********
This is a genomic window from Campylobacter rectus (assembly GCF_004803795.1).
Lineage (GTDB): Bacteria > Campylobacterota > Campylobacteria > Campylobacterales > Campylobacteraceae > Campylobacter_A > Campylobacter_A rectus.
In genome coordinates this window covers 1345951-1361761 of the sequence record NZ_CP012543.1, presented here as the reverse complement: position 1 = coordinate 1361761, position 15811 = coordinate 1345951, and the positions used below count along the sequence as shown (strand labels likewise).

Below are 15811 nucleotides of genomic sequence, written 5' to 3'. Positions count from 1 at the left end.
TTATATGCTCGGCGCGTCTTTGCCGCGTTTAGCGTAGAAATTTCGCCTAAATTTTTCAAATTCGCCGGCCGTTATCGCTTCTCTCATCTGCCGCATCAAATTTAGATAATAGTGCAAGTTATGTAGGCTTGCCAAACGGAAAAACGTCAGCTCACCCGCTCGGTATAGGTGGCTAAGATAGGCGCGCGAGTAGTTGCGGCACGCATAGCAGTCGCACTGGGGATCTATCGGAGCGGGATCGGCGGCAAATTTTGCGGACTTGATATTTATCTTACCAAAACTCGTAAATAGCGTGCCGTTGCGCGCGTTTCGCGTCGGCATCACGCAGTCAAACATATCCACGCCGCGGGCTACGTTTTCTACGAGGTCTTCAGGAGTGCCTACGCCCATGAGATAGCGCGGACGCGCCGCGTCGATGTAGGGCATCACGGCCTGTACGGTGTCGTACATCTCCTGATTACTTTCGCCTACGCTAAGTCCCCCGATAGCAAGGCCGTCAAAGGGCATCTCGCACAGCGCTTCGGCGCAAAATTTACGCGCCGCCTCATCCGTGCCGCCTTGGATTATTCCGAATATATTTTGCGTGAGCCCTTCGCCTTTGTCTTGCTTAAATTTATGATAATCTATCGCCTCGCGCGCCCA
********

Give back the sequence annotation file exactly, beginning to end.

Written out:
This is a genomic window from Campylobacter rectus (assembly GCF_004803795.1).
Lineage (GTDB): Bacteria > Campylobacterota > Campylobacteria > Campylobacterales > Campylobacteraceae > Campylobacter_A > Campylobacter_A rectus.
In genome coordinates this window covers 1345951-1361761 of the sequence record NZ_CP012543.1, presented here as the reverse complement: position 1 = coordinate 1361761, position 15811 = coordinate 1345951, and the positions used below count along the sequence as shown (strand labels likewise).

Below are 15811 nucleotides of genomic sequence, written 5' to 3'. Positions count from 1 at the left end.
TTATATGCTCGGCGCGTCTTTGCCGCGTTTAGCGTAGAAATTTCGCCTAAATTTTTCAAATTCGCCGGCCGTTATCGCTTCTCTCATCTGCCGCATCAAATTTAGATAATAGTGCAAGTTATGTAGGCTTGCCAAACGGAAAAACGTCAGCTCACCCGCTCGGTATAGGTGGCTAAGATAGGCGCGCGAGTAGTTGCGGCACGCATAGCAGTCGCACTGGGGATCTATCGGAGCGGGATCGGCGGCAAATTTTGCGGACTTGATATTTATCTTACCAAAACTCGTAAATAGCGTGCCGTTGCGCGCGTTTCGCGTCGGCATCACGCAGTCAAACATATCCACGCCGCGGGCTACGTTTTCTACGAGGTCTTCAGGAGTGCCTACGCCCATGAGATAGCGCGGACGCGCCGCGTCGATGTAGGGCATCACGGCCTGTACGGTGTCGTACATCTCCTGATTACTTTCGCCTACGCTAAGTCCCCCGATAGCAAGGCCGTCAAAGGGCATCTCGCACAGCGCTTCGGCGCAAAATTTACGCGCCGCCTCATCCGTGCCGCCTTGGATTATTCCGAATATATTTTGCGTGAGCCCTTCGCCTTTGTCTTGCTTAAATTTATGATAATCTATCGCCTCGCGCGCCCA